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Epidemiology and policy
P1-69 Impact of wealth status on health outcomes in Pakistan
  1. A Alam1,
  2. S Nishtar2,
  3. K Mohamud3
  1. 1Shifa college of medicine, Islamabad, Pakistan
  2. 2Heartfile, Islamabad, Pakistan
  3. 3WHO, Islamabad, Pakistan


Objective To assess the independent impact of wealth status (as determined by a validated index) on health outcomes in Pakistan.

Methods Secondary data analysis of the Pakistan Demographic Health Survey (PDHS) database 2006–2007 was performed. The Maternal database consisted of 10 023 women aged 15–49 years, births database 39 049 children, while children's database consisted of 9177 children. Multivariate logistic regression analysis was performed using STATA V 9.0 and SPSS 10.0.

Findings The adjusted OR and 95% CI for having delivery attended by a skilled healthcare provider with reference to the poorest quintile were poorer 1.44 (1.19 to 1.75), middle 1.86 (1.52 to 2.28), richer 3.02 (2.43 to 3.76) and richest 5.40 (4.16 to 7.01), p<0.0001. The adjusted OR and 95% CI of mortality among children under 5 years age in Pakistan with reference to the poorest quintile were poorer 0.89 (0.81 to 0.97), middle 0.72 (0.65 to 0.81), richer 0.69 (0.62 to 0.78) and richest 0.65 (0.55 to 0.76), p<0.0001. Other indicators of child health; Neonatal mortality, Infant mortality, Vaccination status and reproductive health indicator such as emergency obstetric care availability were statistically significantly associated with wealth index quintiles, adjusting for confounding factors.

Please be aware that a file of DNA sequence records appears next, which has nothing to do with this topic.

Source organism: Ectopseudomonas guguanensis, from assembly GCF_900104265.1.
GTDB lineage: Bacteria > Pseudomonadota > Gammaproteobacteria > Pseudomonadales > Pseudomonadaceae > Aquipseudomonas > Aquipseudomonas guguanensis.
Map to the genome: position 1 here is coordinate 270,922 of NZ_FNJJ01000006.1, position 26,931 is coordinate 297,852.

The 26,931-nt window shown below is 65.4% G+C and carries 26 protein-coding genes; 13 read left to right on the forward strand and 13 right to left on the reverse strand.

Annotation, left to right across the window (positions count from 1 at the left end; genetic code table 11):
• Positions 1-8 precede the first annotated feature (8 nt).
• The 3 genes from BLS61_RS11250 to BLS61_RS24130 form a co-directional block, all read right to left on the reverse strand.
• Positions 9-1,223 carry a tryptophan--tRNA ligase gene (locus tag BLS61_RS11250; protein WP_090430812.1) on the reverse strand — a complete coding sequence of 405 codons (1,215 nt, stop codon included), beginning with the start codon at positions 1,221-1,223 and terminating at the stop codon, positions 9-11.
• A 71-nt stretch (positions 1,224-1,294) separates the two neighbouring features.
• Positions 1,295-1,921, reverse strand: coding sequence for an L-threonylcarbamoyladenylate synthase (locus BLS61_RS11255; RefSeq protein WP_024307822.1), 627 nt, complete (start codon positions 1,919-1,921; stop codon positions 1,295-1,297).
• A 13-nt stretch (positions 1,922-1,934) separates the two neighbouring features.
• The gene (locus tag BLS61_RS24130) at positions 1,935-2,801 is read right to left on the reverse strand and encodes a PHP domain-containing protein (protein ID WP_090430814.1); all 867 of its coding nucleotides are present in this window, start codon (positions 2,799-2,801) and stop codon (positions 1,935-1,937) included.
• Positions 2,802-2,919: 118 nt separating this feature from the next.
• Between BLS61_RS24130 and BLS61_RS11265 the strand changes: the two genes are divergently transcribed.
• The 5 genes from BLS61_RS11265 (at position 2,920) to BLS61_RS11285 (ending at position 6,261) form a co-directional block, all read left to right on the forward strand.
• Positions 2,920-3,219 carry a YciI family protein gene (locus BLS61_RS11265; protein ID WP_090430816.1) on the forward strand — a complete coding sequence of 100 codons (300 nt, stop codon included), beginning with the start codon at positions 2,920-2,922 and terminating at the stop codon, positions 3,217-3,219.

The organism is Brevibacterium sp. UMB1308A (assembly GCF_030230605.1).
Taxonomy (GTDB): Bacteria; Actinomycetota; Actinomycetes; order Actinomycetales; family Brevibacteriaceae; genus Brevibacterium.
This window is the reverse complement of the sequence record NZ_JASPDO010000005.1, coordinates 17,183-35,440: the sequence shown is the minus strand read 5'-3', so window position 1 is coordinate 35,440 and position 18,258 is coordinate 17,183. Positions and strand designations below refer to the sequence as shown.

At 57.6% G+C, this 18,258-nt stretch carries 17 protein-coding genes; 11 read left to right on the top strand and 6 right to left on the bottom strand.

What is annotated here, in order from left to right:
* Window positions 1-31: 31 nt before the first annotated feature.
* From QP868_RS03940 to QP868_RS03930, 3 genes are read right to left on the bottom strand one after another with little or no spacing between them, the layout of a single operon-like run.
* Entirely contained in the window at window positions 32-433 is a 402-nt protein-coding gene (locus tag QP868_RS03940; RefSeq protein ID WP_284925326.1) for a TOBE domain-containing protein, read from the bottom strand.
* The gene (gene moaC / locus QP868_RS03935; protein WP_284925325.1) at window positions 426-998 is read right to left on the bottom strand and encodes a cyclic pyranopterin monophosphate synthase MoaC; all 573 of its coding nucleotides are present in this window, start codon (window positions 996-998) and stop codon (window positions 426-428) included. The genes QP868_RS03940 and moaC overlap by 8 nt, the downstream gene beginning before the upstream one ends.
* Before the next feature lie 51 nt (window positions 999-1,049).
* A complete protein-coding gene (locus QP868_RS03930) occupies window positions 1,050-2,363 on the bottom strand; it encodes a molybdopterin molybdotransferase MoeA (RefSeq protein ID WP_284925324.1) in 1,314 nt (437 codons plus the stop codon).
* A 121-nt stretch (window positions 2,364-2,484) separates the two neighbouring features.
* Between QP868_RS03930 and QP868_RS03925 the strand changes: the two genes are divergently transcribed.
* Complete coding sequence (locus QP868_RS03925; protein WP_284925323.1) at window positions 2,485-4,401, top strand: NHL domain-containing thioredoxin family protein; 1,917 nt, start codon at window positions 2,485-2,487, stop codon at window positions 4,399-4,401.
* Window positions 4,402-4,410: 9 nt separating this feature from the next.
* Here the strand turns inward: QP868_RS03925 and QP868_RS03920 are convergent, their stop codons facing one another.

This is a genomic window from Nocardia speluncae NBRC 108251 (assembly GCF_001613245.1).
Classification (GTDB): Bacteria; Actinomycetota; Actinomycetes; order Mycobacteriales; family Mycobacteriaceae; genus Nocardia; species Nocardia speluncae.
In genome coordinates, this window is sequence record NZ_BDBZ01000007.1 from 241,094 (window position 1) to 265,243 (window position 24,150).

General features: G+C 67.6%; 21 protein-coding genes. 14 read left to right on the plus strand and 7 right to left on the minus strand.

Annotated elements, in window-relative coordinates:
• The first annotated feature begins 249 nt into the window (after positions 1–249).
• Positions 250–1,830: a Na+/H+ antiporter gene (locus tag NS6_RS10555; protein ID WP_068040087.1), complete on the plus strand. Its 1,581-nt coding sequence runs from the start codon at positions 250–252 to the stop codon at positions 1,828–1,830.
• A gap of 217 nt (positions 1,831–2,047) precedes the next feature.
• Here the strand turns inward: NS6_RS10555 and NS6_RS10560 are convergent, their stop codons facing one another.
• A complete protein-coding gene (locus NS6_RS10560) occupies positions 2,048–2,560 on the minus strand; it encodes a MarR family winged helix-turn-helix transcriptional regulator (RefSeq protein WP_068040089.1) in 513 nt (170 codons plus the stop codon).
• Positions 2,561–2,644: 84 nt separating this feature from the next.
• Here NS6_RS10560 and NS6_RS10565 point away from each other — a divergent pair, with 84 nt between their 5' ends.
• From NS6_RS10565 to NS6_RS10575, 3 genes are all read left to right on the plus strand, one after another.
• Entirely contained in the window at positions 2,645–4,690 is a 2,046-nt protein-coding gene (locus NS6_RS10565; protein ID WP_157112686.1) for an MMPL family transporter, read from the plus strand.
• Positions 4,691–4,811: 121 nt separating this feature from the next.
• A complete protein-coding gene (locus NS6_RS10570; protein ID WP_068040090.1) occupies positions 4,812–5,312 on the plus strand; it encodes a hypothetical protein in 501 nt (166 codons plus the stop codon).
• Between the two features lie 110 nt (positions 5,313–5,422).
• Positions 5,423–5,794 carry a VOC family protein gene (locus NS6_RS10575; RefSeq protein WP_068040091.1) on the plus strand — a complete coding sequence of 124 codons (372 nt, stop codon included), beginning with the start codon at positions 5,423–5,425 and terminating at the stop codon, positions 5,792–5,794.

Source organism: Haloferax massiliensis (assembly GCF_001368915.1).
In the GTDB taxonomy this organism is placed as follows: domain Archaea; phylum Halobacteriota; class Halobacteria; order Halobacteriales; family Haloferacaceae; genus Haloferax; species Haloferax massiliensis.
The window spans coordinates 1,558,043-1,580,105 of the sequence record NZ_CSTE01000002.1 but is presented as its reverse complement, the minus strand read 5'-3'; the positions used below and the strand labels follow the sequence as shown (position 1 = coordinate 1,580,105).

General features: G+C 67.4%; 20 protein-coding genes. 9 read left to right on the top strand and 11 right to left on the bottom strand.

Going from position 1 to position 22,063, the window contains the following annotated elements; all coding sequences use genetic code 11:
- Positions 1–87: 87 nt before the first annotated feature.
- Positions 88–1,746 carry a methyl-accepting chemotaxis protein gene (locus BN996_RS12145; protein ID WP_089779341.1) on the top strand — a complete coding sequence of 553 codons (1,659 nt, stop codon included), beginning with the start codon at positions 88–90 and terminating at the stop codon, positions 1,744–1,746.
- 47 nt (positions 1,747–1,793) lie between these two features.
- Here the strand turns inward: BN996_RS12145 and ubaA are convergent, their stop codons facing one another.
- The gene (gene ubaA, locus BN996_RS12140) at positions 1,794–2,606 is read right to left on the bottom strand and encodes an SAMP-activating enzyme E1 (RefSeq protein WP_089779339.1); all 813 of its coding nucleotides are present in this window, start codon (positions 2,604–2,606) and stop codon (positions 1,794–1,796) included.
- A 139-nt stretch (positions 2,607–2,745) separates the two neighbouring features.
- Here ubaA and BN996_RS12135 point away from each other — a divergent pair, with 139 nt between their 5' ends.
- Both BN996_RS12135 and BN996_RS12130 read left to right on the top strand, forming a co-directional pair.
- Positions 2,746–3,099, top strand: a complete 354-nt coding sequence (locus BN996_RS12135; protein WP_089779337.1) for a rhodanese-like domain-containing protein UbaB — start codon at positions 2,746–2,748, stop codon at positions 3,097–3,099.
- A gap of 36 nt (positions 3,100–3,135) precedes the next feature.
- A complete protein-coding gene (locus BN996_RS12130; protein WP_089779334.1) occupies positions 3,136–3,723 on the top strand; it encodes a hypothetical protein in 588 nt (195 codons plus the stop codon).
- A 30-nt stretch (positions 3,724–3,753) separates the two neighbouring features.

Conclusion These representative data from Pakistan quantify the burden of morbidity and mortality associated with unjust distribution of wealth in the country. There are wide disparities in access to health in different socioeconomic groups as evidenced by this study. Social protection for health is needed so that those in the informal sector are not excluded from accessing healthcare. In addition scale- up of poverty reduction strategies and promotion of inter-sectoral action is needed.

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